Birmingham & Black Country

Maxie Hayles closes Racial Attacks Monitoring Unit

Maxi Hayles
Image caption Mr Hayles said donations had helped the body continue since 2010

A veteran anti-racism campaigner has blamed a lack of funding for his decision to wind up the organisation he formed 23 years ago.

Maxie Hayles founded the Birmingham Racial Attacks Monitoring Unit (Bramu) in 1989.

Bramu has depended on community funding since it lost a council grant in 2010.

The city council said funding for the organisation was not renewed "due to the tough economic climate".

Mr Hayles said: "The name of Bramu goes but at the same time something else will have to replace it with that vigour and enthusiasm and drive."

He said Bramu had continued for two years on money given by the community, trade unions, and churches.

'A godsend'

The organisation has now been officially taken off the register at Companies House.

The 67-year-old insists there is still a need for watchdog bodies that are "independent of government".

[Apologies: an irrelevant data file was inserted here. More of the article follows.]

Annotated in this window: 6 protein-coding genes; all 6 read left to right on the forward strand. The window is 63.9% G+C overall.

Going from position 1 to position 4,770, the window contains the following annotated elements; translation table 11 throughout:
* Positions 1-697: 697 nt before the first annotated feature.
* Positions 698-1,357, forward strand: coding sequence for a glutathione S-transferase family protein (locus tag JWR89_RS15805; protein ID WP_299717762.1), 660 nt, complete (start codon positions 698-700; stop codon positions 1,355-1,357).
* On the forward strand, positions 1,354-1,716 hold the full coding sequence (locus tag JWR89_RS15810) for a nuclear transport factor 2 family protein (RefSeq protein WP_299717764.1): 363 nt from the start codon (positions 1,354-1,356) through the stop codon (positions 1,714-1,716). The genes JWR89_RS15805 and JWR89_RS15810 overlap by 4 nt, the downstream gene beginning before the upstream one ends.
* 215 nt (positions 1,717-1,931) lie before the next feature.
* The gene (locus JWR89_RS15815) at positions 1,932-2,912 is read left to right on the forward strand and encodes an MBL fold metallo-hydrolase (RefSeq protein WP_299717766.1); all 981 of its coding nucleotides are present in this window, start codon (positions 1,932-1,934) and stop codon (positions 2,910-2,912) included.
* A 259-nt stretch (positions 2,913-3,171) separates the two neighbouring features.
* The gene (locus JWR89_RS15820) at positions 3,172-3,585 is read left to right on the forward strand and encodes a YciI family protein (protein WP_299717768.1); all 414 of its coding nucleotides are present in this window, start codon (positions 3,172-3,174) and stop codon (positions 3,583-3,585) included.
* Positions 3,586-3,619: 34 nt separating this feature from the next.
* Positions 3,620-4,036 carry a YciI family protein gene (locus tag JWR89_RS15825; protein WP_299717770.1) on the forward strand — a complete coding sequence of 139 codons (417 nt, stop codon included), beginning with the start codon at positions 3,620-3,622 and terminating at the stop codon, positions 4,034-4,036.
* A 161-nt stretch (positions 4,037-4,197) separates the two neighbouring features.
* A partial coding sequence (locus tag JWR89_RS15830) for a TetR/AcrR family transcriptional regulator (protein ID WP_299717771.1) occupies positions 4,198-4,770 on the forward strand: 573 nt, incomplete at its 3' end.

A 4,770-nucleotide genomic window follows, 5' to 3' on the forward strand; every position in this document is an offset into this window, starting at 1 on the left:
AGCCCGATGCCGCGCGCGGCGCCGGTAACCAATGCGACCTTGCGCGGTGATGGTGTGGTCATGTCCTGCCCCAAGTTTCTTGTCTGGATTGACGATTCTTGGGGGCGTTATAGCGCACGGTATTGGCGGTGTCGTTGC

"Since Bramu came into existence it has dealt with over 30,000 inquiries and over 6,000 live cases - so that's the need," he said.

Sonia Webster, who was helped by Bramu, called the organisation "a godsend".

"We could not have continued without them being behind us all the way," she said.

Mr Hayles was presented with a lifetime achievement award from the Reverend Jesse Jackson in 2008 for his work defending human rights and race equality.

"I won't retire from community work as long as I live," he said.

The city council has urged victims to contact the police or the Birmingham Community Safety Partnership.

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